Thursday, December 12, 2013
I like to start my Christmas cookie baking each year with a big, sturdy, bold cookie for my husband. I don't want him to feel trepidation about digging into as many freshly baked cookies as he wants to eat.
Knowing him as I do, I know he would hesitate about seeing some prissy and fragile looking little dainties that appeared like they were difficult to make. I'm not saying he doesn't enjoy and savor those cookies--oh he does. I just like to start the season with a no holds barred eat with enthusiasm and vigor model.
I am not one to bake cookies and forbid anyone from eating them--saving them for gifts, planning to serve them another day. I plan for those things and plenty to "sample" all along the way. Can you imagine coming into someones home, seeing cookies and smelling cookies, and not being able to EAT any cookies? Or someone grudgingly saying, "Well OK, but just one".
Nope, not happening in Rocquie's kitchen. When I bake cookies, we eat cookies.
This is a very flexible oatmeal cookie recipe. I added dried cranberries and chopped roasted walnuts, then dipped them in melted dark chocolate. And I made them big. You can make them smaller and thinner if desired. You can add any nuts, fruit, or chocolate chips you wish, or you can leave them plain. Bake them a little longer if you like them more crisp. Add spices if you like. I've done all those things very successfully with this basic recipe.
Crisp Oatmeal Cookies
1/2 cup butter
1/2 cup vegetable shortening
3/4 cup sugar
3/4 cup brown sugar
1 tsp. vanilla
2 cups flour
2 cups rolled oats
1 tsp. salt
1 tsp. baking powder
1/2 tsp. baking soda
1/4 cup milk
1 cup chopped nuts
1 cup dried fruit
Preheat oven to 375 degrees. Line baking sheets with parchment paper.
Cream butter, shortening, and sugars together until light and fluffy. Add the vanilla and eggs, then beat until the mixture is light.
In a separate bowl, whisk together the flour, baking powder, soda, and salt. Stir in the oats until combined well.
Add one third of the oat mixture to the butter mixture, then add the milk. Blend well then stir in the remaining dry ingredients. Fold in nuts and fruit.
Drop dough by teaspoon for smaller cookies or tablespoons for larger cookies. Bake for 10 to 14 minutes, depending on size, until the edges and tops are beginning to brown.
Let cool for a couple of minutes on the pan, then place on racks to cool completely.
Tuesday, December 10, 2013
I am not a breakfast eater and never have been. I am not hungry and I don't like the fuss involved. I like to awaken slowly and quietly, sip my cup of tea, and think my thoughts. Morning, when undisturbed, is when I remember my dreams.
A beautiful Ruby Grapefruit on a cold and dreary winter morning is a breakfast I can embrace. I enjoy the preheating of the oven and the brewing of the tea as the chilly kitchen warms for the day. As I slice the grapefruit sections free from the membrane and sprinkle brown sugar atop, the cheery citrus aroma is gently released, with a sweet, tart, juicy promise.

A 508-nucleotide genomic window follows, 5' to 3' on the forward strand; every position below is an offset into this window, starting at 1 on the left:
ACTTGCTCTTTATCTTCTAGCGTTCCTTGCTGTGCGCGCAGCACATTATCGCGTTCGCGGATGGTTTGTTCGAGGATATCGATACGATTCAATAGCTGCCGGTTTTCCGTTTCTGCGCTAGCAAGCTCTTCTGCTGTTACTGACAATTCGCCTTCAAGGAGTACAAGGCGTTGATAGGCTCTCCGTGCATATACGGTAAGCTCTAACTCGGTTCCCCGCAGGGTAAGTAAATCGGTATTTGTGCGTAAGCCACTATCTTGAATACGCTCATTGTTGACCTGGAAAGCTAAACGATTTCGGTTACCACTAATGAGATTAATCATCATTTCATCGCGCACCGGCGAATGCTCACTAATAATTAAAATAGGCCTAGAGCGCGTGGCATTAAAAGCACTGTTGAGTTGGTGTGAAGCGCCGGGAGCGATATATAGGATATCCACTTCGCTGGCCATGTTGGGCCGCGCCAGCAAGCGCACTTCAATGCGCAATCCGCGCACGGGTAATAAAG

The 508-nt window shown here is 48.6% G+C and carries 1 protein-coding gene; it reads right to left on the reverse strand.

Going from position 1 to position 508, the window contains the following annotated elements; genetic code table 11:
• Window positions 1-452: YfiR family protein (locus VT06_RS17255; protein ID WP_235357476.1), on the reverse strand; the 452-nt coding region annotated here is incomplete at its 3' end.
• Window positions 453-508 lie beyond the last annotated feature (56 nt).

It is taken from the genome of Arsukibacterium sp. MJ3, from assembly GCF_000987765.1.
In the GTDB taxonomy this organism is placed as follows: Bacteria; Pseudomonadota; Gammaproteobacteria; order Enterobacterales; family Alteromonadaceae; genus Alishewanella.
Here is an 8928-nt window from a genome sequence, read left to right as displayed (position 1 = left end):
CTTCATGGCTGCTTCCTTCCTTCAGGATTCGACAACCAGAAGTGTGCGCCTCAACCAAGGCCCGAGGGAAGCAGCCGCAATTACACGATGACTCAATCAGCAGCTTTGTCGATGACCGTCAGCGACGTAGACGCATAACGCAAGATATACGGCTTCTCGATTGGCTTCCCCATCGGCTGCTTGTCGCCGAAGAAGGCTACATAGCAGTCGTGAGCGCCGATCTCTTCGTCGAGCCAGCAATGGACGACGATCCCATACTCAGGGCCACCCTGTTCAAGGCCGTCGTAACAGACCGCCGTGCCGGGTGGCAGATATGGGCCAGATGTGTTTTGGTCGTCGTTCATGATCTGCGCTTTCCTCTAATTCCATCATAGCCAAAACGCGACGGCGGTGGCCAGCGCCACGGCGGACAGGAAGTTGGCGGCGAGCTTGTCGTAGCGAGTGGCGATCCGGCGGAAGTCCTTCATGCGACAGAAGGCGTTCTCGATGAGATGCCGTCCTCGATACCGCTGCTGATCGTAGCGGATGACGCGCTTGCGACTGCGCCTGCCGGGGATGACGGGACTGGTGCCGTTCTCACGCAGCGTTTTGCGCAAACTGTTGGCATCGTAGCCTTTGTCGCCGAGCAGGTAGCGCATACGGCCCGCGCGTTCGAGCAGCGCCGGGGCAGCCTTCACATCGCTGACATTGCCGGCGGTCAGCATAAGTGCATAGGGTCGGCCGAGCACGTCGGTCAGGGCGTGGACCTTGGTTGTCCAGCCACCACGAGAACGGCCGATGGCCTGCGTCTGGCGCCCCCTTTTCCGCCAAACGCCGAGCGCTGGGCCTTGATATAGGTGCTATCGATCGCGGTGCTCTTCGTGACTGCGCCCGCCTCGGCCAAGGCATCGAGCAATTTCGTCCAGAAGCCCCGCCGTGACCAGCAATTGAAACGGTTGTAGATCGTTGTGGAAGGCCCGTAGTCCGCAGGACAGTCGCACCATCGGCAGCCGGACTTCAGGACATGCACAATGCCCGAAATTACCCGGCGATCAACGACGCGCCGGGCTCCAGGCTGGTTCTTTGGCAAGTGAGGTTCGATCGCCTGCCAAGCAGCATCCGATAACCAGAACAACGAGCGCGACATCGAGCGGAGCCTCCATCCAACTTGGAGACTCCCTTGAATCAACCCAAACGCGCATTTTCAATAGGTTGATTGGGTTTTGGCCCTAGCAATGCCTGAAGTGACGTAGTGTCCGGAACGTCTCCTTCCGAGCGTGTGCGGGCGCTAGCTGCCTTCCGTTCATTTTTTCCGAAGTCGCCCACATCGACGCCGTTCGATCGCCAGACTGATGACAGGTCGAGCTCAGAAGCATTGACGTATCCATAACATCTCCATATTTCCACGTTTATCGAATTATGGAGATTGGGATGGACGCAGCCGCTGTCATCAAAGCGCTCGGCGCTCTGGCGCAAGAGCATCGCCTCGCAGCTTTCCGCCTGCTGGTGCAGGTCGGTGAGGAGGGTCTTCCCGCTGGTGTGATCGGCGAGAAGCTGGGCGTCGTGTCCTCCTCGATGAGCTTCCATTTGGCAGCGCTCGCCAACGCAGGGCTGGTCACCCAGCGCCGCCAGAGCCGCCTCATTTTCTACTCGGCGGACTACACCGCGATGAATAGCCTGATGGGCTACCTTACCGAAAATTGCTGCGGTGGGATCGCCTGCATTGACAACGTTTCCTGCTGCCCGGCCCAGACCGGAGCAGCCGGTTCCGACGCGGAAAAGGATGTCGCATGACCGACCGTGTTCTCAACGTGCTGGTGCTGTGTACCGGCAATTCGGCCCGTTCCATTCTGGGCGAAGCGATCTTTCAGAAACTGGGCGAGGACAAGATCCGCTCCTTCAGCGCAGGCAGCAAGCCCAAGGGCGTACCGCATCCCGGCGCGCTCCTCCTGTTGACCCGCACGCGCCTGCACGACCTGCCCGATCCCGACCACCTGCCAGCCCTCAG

A fantastic way to ease into your day.
Broiled Ruby Grapefruit
2 - 3 teaspoons brown sugar (to taste)
Preheat your oven's broiler and position a rack so the cut grapefruit will be about 3 inches from the heat source.
Cut the grapefruit in half horizontally. Cut each section free from the membranes. Sprinkle with desired amount of brown sugar.
Place the grapefruit halves on a small baking pan and broil for about 10 minutes, until the sugar is melted and the edges are beginning to brown.
Tuesday, November 19, 2013
My 4-year-old Sous Chef had spent the night and when I asked her what she wanted for breakfast, she declared, "French Toast"!
I knew I had some leftover pound cake from one of my cake classes, denuded of its frosting, hiding in the back of the refrigerator for just such an occasion.
Little Sousie is getting quite good at her cooking skills. She stands on a chair at the kitchen counter. She cracked 6 eggs and only got one bit of shell in egg #1. I gave her a cutting board and a butter knife to cube a few pieces of pound cake and she did a fine job while I worked on another board making the remainder of the cake cubes.
I measured the milk (carton is still heavy for her) and she poured from the cup into the bowl with the eggs. Then she whisked to blend. I handed her a half bag of chocolate chips and suggested she add as many as she wanted. She made herself a little pile of chips on her cutting board to sample and dumped the rest into the egg mixture.
I poured in a little vanilla and asked (silly question) if she wanted cinnamon. She loves sim-a-non! Again, I let her decide how much to add. Lastly, we tossed in our cake cubes and stirred to coat them. A couple of little hands might have been used.
After the muffins came out of the oven, and we waited a few minutes for cooling, she enjoyed sprinkling them beautifully with powdered sugar.